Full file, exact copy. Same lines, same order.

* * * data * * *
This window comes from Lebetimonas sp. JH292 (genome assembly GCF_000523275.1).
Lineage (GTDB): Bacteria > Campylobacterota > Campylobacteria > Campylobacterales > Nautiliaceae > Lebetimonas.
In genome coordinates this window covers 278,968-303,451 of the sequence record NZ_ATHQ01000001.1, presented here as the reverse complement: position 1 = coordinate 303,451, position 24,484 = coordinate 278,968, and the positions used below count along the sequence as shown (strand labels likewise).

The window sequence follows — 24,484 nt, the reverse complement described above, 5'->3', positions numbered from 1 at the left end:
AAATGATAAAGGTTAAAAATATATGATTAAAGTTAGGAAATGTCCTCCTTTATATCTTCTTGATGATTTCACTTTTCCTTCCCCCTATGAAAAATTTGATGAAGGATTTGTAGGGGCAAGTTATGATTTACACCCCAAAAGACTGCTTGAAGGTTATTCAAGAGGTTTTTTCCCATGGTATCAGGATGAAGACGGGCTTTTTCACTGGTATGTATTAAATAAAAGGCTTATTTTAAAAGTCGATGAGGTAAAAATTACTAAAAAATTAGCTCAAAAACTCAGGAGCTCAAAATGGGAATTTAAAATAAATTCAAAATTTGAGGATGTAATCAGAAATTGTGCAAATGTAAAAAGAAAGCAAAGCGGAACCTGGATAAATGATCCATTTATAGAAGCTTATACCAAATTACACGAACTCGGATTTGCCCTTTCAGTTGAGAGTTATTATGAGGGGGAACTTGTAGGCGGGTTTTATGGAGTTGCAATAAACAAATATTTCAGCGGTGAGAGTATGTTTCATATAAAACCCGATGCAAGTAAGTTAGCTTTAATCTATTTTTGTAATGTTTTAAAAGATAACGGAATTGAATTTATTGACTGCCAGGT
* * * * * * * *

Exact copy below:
This window comes from Lebetimonas sp. JH292 (genome assembly GCF_000523275.1).
Lineage (GTDB): Bacteria > Campylobacterota > Campylobacteria > Campylobacterales > Nautiliaceae > Lebetimonas.
In genome coordinates this window covers 278,968-303,451 of the sequence record NZ_ATHQ01000001.1, presented here as the reverse complement: position 1 = coordinate 303,451, position 24,484 = coordinate 278,968, and the positions used below count along the sequence as shown (strand labels likewise).

The window sequence follows — 24,484 nt, the reverse complement described above, 5'->3', positions numbered from 1 at the left end:
AAATGATAAAGGTTAAAAATATATGATTAAAGTTAGGAAATGTCCTCCTTTATATCTTCTTGATGATTTCACTTTTCCTTCCCCCTATGAAAAATTTGATGAAGGATTTGTAGGGGCAAGTTATGATTTACACCCCAAAAGACTGCTTGAAGGTTATTCAAGAGGTTTTTTCCCATGGTATCAGGATGAAGACGGGCTTTTTCACTGGTATGTATTAAATAAAAGGCTTATTTTAAAAGTCGATGAGGTAAAAATTACTAAAAAATTAGCTCAAAAACTCAGGAGCTCAAAATGGGAATTTAAAATAAATTCAAAATTTGAGGATGTAATCAGAAATTGTGCAAATGTAAAAAGAAAGCAAAGCGGAACCTGGATAAATGATCCATTTATAGAAGCTTATACCAAATTACACGAACTCGGATTTGCCCTTTCAGTTGAGAGTTATTATGAGGGGGAACTTGTAGGCGGGTTTTATGGAGTTGCAATAAACAAATATTTCAGCGGTGAGAGTATGTTTCATATAAAACCCGATGCAAGTAAGTTAGCTTTAATCTATTTTTGTAATGTTTTAAAAGATAACGGAATTGAATTTATTGACTGCCAGGT